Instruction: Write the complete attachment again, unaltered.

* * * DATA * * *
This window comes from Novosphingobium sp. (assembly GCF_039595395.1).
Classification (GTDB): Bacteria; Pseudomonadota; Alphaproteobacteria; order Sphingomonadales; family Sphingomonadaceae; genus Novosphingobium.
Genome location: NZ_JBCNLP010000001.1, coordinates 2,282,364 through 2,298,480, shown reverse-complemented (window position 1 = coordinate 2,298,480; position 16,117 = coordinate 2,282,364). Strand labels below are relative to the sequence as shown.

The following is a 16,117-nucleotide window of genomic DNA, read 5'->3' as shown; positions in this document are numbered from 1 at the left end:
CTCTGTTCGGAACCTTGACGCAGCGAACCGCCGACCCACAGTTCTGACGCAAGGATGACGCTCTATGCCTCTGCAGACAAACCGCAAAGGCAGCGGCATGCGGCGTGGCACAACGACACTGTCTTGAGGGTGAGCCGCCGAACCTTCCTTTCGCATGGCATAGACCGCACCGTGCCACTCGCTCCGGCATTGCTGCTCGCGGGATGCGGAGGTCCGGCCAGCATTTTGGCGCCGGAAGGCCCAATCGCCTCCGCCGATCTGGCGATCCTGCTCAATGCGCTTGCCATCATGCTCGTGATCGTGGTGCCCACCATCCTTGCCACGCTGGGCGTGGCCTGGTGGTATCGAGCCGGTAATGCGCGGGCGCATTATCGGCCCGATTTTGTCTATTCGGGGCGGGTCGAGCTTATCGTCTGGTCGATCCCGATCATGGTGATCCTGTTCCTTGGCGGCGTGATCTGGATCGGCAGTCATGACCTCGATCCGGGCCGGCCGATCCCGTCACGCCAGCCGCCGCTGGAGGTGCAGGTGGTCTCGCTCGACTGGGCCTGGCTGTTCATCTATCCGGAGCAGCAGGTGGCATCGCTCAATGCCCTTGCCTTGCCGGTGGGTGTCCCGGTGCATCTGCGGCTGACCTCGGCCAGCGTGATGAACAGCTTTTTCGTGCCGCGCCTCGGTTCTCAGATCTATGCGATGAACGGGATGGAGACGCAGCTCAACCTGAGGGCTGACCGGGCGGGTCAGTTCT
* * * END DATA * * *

This window comes from Novosphingobium sp. (assembly GCF_039595395.1).
Classification (GTDB): Bacteria; Pseudomonadota; Alphaproteobacteria; order Sphingomonadales; family Sphingomonadaceae; genus Novosphingobium.
Genome location: NZ_JBCNLP010000001.1, coordinates 2,282,364 through 2,298,480, shown reverse-complemented (window position 1 = coordinate 2,298,480; position 16,117 = coordinate 2,282,364). Strand labels below are relative to the sequence as shown.

The following is a 16,117-nucleotide window of genomic DNA, read 5'->3' as shown; positions in this document are numbered from 1 at the left end:
CTCTGTTCGGAACCTTGACGCAGCGAACCGCCGACCCACAGTTCTGACGCAAGGATGACGCTCTATGCCTCTGCAGACAAACCGCAAAGGCAGCGGCATGCGGCGTGGCACAACGACACTGTCTTGAGGGTGAGCCGCCGAACCTTCCTTTCGCATGGCATAGACCGCACCGTGCCACTCGCTCCGGCATTGCTGCTCGCGGGATGCGGAGGTCCGGCCAGCATTTTGGCGCCGGAAGGCCCAATCGCCTCCGCCGATCTGGCGATCCTGCTCAATGCGCTTGCCATCATGCTCGTGATCGTGGTGCCCACCATCCTTGCCACGCTGGGCGTGGCCTGGTGGTATCGAGCCGGTAATGCGCGGGCGCATTATCGGCCCGATTTTGTCTATTCGGGGCGGGTCGAGCTTATCGTCTGGTCGATCCCGATCATGGTGATCCTGTTCCTTGGCGGCGTGATCTGGATCGGCAGTCATGACCTCGATCCGGGCCGGCCGATCCCGTCACGCCAGCCGCCGCTGGAGGTGCAGGTGGTCTCGCTCGACTGGGCCTGGCTGTTCATCTATCCGGAGCAGCAGGTGGCATCGCTCAATGCCCTTGCCTTGCCGGTGGGTGTCCCGGTGCATCTGCGGCTGACCTCGGCCAGCGTGATGAACAGCTTTTTCGTGCCGCGCCTCGGTTCTCAGATCTATGCGATGAACGGGATGGAGACGCAGCTCAACCTGAGGGCTGACCGGGCGGGTCAGTTCT